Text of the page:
Advancing Women in Energy (AWE) invites you to a reception and conversation with Katherine Hamilton, Chair of 38 North Solutions and Energy Gang Member. The reception is Thursday, February 15, from 1pm-3pm in Ypsilanti, Michigan. Become a member and register here.
Michigan EIBC will host a Michigan Energy Forum on solar at member company Varnum’s Grand Rapids office on March 5. Stay tuned for registration details!
Michigan EIBC’s 6th Annual Member Meeting is scheduled for April 30 in Lansing, followed by a Lobby Day on May 1. Mark your calendars!
Michigan EIBC will host a Michigan Energy Forum on energy efficiency and lighting on June 11 at member company CLEAResult’s office in Detroit. Stay tuned for details!
National Energy Events
Mark your calendar for the 5th National Conference on Next Generation Demand Response on February 7-8, in San Diego, California. Learn more and register here.
Join MEEA and 650 energy efficiency innovators at the 2018 Midwest Energy Solutions Conference, February 7-9 in Chicago, Illinois.
With more than 650 attendees, MES is the region’s largest energy efficiency event and an unparalleled networking opportunity. February 7-9, MEEA will be holding their annual 2018 Midwest Energy Solutions Conference at the Chicago Hilton & Towers. MES is about celebrating accomplishments in energy efficiency, as well as laying out the efficiency program and policy landscape for the coming year. Register here.
EUCI invites you to the Net Energy Metering (NEM) and Utility Solar Rates Summit March 1-2 in Nashville, TN. The summit will explore common NEM rate structures and many alternatives under consideration and examine the array of options that utilities and regulatory commissions are looking to as a means for striking the necessary balance between promoting the advancement of solar policy and development, facilitating appropriate rate recovery, ensuring grid reliability and enabling consumer choice. Register here. Members, check out your inboxes for an exclusive member-only discount!
EUCI invites you to its Renewable Energy 101 Forum, March 12-13, in Portland, Oregon. Learn more and register here.
On March 13-15, energy innovators from across industry, government, and academia will gather at the Gaylord National Convention Center right outside Washington, DC for a three-day program showcasing transformational energy technologies. The 2018 Summit agenda has been posted online! ARPA-E has assembled 20+ panel discussions (including topics on defense, bioenergy, and grid technologies), networking receptions, and technology demonstrations. (Please note the agenda is subject to change). Register TODAY.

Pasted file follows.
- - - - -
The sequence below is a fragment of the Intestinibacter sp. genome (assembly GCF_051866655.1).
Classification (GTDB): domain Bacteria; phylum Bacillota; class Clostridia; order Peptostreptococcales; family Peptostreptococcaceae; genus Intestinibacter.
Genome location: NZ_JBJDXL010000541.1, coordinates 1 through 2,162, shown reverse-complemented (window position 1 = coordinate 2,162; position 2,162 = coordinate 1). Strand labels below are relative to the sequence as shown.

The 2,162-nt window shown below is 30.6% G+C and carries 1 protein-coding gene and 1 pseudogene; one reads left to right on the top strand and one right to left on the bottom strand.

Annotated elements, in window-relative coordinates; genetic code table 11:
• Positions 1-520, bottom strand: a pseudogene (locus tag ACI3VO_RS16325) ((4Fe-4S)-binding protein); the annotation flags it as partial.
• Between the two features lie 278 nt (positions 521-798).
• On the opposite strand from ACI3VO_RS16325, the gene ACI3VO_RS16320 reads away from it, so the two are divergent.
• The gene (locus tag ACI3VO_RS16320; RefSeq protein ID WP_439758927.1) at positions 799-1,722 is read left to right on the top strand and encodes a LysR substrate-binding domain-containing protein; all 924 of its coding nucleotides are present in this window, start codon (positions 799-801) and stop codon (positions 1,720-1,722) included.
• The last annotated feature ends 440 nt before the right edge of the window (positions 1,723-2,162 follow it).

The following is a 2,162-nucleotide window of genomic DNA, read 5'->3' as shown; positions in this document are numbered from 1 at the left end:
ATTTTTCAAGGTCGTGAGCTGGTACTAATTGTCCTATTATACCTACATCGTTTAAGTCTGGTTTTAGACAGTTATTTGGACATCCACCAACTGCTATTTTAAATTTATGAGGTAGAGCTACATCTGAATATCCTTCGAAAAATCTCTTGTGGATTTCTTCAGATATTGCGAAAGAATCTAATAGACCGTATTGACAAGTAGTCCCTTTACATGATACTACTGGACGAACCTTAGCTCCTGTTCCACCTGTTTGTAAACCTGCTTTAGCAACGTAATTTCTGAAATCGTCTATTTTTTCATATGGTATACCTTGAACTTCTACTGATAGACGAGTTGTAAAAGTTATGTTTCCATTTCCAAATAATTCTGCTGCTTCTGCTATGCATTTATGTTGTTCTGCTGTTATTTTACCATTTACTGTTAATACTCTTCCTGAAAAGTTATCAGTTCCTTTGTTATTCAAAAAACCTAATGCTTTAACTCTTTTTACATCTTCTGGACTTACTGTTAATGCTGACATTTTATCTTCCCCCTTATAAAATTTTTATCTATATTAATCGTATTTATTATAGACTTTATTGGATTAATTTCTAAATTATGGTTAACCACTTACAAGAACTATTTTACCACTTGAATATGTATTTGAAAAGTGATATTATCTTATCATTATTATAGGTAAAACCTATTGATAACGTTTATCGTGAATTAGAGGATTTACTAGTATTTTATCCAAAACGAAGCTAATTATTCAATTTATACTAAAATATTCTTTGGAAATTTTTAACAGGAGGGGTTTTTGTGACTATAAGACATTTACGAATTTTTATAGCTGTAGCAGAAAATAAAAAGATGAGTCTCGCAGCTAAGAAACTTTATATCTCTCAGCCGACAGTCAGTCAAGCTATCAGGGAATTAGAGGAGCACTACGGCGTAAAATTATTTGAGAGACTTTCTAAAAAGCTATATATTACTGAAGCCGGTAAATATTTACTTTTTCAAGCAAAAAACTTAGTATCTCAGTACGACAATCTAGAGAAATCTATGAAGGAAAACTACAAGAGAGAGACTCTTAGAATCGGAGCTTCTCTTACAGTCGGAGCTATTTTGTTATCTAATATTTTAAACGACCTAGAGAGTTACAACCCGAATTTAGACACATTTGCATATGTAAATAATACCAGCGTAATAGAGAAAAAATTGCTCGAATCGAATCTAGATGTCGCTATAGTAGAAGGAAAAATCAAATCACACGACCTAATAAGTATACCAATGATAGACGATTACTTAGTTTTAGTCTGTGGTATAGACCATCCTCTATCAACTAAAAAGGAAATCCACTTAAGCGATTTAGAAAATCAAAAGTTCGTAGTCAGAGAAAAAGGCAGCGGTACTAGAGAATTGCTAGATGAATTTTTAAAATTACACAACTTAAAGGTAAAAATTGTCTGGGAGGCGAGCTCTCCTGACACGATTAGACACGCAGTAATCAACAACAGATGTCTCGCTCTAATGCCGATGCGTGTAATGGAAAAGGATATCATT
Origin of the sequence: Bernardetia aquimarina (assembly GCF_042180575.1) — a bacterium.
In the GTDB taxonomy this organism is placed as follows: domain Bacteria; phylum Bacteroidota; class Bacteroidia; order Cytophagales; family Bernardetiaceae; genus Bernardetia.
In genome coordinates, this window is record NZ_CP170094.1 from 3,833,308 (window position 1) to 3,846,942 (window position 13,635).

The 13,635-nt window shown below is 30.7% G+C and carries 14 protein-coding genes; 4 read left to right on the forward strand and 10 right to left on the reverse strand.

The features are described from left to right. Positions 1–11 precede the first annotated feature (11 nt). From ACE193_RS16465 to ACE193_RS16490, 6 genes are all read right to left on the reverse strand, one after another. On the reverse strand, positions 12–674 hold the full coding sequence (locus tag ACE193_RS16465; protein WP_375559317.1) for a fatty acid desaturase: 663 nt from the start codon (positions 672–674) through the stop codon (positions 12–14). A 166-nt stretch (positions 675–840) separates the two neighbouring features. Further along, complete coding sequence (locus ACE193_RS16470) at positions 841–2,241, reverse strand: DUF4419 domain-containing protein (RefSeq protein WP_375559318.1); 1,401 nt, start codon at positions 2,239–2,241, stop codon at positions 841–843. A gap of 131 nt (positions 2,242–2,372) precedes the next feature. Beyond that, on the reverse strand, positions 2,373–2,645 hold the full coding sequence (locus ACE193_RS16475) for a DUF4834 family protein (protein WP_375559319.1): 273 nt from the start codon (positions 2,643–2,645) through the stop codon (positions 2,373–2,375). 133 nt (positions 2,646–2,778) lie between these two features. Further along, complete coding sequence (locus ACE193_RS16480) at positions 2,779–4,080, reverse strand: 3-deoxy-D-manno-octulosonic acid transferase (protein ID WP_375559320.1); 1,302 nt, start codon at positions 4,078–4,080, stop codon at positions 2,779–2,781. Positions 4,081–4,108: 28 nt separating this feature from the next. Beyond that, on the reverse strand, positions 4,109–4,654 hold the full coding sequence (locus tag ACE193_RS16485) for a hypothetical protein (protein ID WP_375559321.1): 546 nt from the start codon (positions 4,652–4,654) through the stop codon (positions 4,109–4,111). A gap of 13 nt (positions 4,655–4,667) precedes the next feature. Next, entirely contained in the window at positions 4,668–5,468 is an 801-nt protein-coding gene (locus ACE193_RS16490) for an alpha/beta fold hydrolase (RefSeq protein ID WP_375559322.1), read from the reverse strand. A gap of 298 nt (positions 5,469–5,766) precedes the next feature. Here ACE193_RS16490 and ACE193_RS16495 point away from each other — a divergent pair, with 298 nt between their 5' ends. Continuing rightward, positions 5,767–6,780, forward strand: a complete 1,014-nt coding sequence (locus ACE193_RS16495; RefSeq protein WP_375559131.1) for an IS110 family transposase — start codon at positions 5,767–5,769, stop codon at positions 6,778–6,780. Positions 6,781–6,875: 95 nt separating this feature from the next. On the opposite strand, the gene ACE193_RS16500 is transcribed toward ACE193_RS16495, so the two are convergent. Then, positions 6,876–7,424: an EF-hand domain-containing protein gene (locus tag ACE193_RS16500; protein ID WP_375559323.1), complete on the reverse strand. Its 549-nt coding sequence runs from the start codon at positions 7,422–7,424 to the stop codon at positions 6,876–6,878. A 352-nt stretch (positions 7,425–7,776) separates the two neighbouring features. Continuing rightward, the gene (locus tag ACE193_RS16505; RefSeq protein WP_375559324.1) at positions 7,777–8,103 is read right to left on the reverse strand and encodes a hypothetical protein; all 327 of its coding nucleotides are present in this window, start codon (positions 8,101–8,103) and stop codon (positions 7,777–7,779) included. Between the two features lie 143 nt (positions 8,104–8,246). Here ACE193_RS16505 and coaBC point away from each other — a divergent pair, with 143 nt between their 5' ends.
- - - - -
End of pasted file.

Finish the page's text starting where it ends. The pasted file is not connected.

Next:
EUCI invites you to the Utility-Scale Solar Power Plant Fundamentals conference on April 18 – 19 in Portland, Oregon. Register here.
Join ACI in San Francisco on June 6-7 for Grid-Scale Storage 2018 and learn through different panel discussions, site tours, workshops, and presentations on the significant market opportunities for energy storage. This three-day conference will cover all aspects of the implementation of energy storage technologies as a key enabler of grid modernization, addressing the electric grid’s most pressing needs by improving its stability and resiliency. Investment in energy storage is essential for keeping pace with the soaring demand for electricity. Register here.
You’re invited to present, advertise, exhibit, or sponsor at The Energy Fair, June 15-17 in Custer, Wisconsin. Learn more and register here.
Announcements and Opportunities
The Michigan Battle of the Buildings is April 18. Join the awards and recognition program for energy use reduction today! The competition is open to all Michigan area commercial, industrial, non-profit, educational institutions & multi-family buildings. Any building type except single family residential. Registration ends March 31.
Nominations are now being accepted for the Governor’s Energy Excellence Awards to honor Michigan organizations and individuals for their commitment to responsible energy production and consumption. The Governor’s Energy Excellence Awards celebrate outstanding achievements by recognizing people and organizations that have taken firm, meaningful actions to stop energy waste. Last year, energy solutions honored at the awards ranged from installing energy-efficient, state-of-the-art heating, cooling and lighting systems to common-sense, lower-cost steps like caulking windows and adding insulation. Nominations can be submitted online at www.mienergyexcellence.org through March 31 with winners to be announced at a celebration in the fall.
The Michigan Agency for Energy announced a $400 discount for public building operators who attend building operator certification classes this year in Grand Rapids, Saginaw, Lansing or Detroit. Register here for a Level 1 class and here for a Level 2 class.